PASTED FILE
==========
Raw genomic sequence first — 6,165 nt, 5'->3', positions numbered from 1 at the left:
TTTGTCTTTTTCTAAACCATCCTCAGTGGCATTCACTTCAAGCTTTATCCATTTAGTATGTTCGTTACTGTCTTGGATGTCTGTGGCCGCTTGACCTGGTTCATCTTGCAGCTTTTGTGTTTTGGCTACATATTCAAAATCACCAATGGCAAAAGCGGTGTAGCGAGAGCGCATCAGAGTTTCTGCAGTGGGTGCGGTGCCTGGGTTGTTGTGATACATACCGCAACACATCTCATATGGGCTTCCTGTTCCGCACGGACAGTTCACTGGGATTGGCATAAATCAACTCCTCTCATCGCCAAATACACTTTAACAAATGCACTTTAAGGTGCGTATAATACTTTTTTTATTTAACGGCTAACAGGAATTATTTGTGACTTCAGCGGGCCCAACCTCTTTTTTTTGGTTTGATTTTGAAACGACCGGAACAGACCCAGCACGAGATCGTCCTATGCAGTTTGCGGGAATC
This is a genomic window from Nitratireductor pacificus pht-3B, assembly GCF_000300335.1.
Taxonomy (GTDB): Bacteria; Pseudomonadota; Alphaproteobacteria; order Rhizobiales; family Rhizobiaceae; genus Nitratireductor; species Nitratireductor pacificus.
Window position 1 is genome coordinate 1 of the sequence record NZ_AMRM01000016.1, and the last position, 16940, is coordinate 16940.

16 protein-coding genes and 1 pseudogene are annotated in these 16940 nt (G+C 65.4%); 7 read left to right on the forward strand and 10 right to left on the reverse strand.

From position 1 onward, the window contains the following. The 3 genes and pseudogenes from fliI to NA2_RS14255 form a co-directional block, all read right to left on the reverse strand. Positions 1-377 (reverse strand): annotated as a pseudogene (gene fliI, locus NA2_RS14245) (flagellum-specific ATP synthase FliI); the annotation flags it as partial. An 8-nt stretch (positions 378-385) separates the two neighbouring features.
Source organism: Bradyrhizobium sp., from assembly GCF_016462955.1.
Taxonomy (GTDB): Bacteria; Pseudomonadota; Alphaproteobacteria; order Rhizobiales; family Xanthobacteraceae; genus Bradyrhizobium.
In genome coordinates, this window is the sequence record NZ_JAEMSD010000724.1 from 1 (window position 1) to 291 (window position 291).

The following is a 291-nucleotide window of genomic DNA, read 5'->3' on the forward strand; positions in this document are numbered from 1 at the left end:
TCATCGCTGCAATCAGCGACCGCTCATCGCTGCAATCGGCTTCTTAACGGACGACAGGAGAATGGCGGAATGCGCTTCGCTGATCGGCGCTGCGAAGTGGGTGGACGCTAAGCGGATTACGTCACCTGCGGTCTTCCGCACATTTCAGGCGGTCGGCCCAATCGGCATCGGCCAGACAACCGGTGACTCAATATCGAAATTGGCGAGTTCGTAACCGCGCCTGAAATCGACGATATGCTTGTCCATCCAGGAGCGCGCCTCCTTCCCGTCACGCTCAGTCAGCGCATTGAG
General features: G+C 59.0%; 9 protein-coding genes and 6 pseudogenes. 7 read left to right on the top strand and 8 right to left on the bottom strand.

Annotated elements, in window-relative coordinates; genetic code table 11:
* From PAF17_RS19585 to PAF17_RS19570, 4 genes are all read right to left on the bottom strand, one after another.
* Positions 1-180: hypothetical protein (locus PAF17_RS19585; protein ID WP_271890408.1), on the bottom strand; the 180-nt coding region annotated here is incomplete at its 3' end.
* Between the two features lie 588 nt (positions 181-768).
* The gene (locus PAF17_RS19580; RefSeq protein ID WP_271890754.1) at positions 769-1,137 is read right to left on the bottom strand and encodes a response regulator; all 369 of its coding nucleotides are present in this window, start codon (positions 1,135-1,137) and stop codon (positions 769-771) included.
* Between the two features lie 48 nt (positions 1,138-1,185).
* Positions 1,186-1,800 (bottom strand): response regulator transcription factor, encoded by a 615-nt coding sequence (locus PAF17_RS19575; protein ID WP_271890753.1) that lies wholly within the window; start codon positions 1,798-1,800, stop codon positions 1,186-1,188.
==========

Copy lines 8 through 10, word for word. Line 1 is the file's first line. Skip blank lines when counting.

Source organism: Bradyrhizobium sp., from assembly GCF_016462955.1.
Taxonomy (GTDB): Bacteria; Pseudomonadota; Alphaproteobacteria; order Rhizobiales; family Xanthobacteraceae; genus Bradyrhizobium.
In genome coordinates, this window is the sequence record NZ_JAEMSD010000724.1 from 1 (window position 1) to 291 (window position 291).